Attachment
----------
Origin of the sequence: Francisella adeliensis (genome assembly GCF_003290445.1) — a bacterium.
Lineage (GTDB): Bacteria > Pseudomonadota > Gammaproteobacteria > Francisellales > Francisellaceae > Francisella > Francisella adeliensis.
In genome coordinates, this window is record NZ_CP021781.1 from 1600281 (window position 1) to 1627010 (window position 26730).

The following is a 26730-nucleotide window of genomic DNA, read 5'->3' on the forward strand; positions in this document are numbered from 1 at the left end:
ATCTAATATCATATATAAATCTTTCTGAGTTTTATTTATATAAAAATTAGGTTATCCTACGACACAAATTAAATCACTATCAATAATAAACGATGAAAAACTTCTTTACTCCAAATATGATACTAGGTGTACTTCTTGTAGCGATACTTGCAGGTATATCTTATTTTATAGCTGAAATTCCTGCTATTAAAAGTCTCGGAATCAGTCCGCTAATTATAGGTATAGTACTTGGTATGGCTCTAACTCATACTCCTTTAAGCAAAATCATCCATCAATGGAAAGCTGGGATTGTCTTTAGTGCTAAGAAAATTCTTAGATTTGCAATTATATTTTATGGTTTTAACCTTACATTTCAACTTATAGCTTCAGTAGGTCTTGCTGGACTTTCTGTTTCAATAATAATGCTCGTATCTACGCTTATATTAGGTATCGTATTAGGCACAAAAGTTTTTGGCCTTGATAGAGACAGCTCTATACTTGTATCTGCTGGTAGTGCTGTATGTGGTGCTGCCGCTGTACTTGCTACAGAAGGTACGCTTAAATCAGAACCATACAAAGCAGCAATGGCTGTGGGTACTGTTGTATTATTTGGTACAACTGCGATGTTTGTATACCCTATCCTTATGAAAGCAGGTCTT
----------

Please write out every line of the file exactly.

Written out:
Origin of the sequence: Francisella adeliensis (genome assembly GCF_003290445.1) — a bacterium.
Lineage (GTDB): Bacteria > Pseudomonadota > Gammaproteobacteria > Francisellales > Francisellaceae > Francisella > Francisella adeliensis.
In genome coordinates, this window is record NZ_CP021781.1 from 1600281 (window position 1) to 1627010 (window position 26730).

The following is a 26730-nucleotide window of genomic DNA, read 5'->3' on the forward strand; positions in this document are numbered from 1 at the left end:
ATCTAATATCATATATAAATCTTTCTGAGTTTTATTTATATAAAAATTAGGTTATCCTACGACACAAATTAAATCACTATCAATAATAAACGATGAAAAACTTCTTTACTCCAAATATGATACTAGGTGTACTTCTTGTAGCGATACTTGCAGGTATATCTTATTTTATAGCTGAAATTCCTGCTATTAAAAGTCTCGGAATCAGTCCGCTAATTATAGGTATAGTACTTGGTATGGCTCTAACTCATACTCCTTTAAGCAAAATCATCCATCAATGGAAAGCTGGGATTGTCTTTAGTGCTAAGAAAATTCTTAGATTTGCAATTATATTTTATGGTTTTAACCTTACATTTCAACTTATAGCTTCAGTAGGTCTTGCTGGACTTTCTGTTTCAATAATAATGCTCGTATCTACGCTTATATTAGGTATCGTATTAGGCACAAAAGTTTTTGGCCTTGATAGAGACAGCTCTATACTTGTATCTGCTGGTAGTGCTGTATGTGGTGCTGCCGCTGTACTTGCTACAGAAGGTACGCTTAAATCAGAACCATACAAAGCAGCAATGGCTGTGGGTACTGTTGTATTATTTGGTACAACTGCGATGTTTGTATACCCTATCCTTATGAAAGCAGGTCTT